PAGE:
The Obama administration is preparing to strengthen ties with Libya's main opposition movement as it becomes increasingly clear that the group will govern a post-Gadahfi Libya, senior U.S. officials said Thursday.
Traveling with U.S. Secretary of State Hillary Rodham Clinton to an international meeting on Libya in Turkey, the officials told reporters on the plane that Washington would bump up its relations with the Transitional National Council once it presents detailed plans for a democratic, transparent and inclusive government.
The council is expected to lay out plans for moving forward at Friday's meeting of the Contact Group on Libya in Istanbul. The officials said it was not yet clear if the presentation would satisfy concerns that the initial post-Gadhafi regime represent the full spectrum of Libyan society: all regions, all tribes and all political parties.
When and if it does, the U.S. will move to upgrade ties, freeing up financial assistance and improve the council's credibility although it would not likely amount to formal diplomatic recognition, the officials said. It would, however, be a step up from where the council stands now, they said. The officials spoke on condition of anonymity to discuss internal administration plans.
The U.S. and a growing number of countries consider the council the legitimate interlocutor for the Libyan people but do not formally recognize it as Libya's government. The council has been seeking formal recognition from the United States and others for months but has only received it from a handful of nations.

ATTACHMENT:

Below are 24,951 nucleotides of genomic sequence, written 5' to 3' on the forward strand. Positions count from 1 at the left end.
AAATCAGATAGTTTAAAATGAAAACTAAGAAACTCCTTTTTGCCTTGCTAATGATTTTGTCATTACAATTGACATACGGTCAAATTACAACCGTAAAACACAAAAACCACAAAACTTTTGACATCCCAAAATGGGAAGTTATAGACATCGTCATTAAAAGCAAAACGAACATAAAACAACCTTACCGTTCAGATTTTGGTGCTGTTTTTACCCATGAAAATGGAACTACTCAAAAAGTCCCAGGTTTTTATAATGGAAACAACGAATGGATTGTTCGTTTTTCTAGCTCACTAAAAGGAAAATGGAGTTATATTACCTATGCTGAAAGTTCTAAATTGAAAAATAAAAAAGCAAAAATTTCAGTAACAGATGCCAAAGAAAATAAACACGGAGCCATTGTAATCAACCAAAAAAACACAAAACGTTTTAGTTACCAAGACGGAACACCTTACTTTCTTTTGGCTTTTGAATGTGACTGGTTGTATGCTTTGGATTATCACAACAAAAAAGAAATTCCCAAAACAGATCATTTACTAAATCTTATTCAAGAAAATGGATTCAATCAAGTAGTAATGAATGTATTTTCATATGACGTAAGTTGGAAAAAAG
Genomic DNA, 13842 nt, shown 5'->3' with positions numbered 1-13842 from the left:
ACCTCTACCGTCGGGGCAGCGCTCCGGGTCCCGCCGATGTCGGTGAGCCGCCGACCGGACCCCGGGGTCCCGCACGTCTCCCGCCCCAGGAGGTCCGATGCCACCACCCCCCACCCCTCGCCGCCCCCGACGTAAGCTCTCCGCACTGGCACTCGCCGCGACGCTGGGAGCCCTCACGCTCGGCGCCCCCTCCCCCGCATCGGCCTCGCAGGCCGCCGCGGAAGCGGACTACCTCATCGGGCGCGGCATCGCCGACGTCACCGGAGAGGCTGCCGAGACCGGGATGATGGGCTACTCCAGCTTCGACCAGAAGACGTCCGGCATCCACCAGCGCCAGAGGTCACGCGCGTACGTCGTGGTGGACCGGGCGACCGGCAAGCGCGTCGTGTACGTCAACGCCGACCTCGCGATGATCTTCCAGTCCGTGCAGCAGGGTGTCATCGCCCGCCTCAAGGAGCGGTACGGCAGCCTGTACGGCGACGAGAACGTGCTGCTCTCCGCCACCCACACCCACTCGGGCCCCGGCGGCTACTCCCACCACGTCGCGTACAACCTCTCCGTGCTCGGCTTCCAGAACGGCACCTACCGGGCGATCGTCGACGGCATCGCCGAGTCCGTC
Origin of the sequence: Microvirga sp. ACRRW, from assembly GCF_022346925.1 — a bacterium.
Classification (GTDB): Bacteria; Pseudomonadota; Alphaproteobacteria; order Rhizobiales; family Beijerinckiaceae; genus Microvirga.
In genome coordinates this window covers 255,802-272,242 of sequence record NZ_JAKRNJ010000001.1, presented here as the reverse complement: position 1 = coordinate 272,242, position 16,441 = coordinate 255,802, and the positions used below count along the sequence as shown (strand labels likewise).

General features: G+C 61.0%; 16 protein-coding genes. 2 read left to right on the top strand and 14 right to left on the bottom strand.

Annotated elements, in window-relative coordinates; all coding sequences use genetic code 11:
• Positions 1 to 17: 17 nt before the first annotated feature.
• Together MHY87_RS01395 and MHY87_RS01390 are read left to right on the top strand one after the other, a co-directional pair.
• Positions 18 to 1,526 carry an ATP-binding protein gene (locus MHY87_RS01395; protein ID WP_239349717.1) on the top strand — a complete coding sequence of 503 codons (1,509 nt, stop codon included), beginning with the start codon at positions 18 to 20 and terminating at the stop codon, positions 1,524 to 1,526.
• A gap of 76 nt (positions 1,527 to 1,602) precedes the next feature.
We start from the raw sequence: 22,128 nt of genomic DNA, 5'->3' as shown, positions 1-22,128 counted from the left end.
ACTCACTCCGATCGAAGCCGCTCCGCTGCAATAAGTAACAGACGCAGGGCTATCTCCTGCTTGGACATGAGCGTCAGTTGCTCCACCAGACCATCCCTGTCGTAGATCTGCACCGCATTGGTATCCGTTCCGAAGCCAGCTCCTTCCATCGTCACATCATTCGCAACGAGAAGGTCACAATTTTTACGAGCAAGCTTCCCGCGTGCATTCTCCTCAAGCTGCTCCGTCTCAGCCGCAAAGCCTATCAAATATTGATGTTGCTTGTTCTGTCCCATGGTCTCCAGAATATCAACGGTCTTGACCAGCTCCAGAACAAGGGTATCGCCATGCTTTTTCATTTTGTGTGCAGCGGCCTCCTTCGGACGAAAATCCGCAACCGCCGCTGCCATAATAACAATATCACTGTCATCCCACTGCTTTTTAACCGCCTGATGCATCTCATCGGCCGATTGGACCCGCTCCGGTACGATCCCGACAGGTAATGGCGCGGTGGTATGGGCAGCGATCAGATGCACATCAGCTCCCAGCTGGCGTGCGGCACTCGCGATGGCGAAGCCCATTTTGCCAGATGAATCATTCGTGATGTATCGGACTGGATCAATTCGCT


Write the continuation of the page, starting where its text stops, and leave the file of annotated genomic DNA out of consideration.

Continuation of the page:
But with Moammar Gadhafi looking weakened and no significant rival opposition group emerging, the officials traveling with Clinton said it was apparent that more and more countries were looking to the council to run Libya at least for an interim transition period before elections could be organized.
That will require political, economic and security planning and Friday's meeting will look at how the participants can collectively help the TNC to govern, said one of the U.S. officials. Another official said the focus would be turning the council into an entity that is prepared to govern when the time comes and prepared to organize elections.
Friday's meeting of senior officials from more than 35 nations NATO's operation to protect Libyan civilians will be the fourth of its kind. It will be looking at stepping up pressure on Gadhafi to leave power and increasing support for the Transitional National Council.
Hundreds of millions of dollars have been pledged to special financial mechanism, but tens of millions in frozen Gadhafi regime assets in the United States and elsewhere are still inaccessible to the TNC because of the lack of recognition and U.N. sanctions.
The conference takes place as officials assess that pressure is building against Gadhafi's regime after months of apparent stalemate between his forces and rebels. At the same time, French officials have said Libyan emissaries are seeking sanctuary for Gadhafi, who has survived sustained bombing by NATO war planes and armed drones since mid-March.
Clinton said Wednesday that Gadhafi associates were sending mixed messages about whether he would be willing to step down but said she thought Gadhafi's days in power "are numbered."
"We will continue to work closely with our international partners ... to increase the pressure on him and his regime, and we will keep looking for a way to achieve a cease-fire, end the military action, give the Libyan people a chance to plot their own way forward," she said.
After the focus on Libya at the Contact Group, Clinton will meet Saturday with Turkish officials for talks that are expected to concentrate on Middle East peace efforts, Turkey's strained relations with Israel, Iran and the brutal crackdown on pro-reform demonstrators in Syria. She will also attend an event in Istanbul aimed at promoting religious tolerance with the head of the 57-nation Organization of the Islamic Conference, which represents Muslim interests.
Clinton is in Turkey at the start of a 12-nation around-the-world diplomatic tour that will also take her to Greece, India, Indonesia, Hong Kong and southern mainland China. She is scheduled to return to Washington on July 25.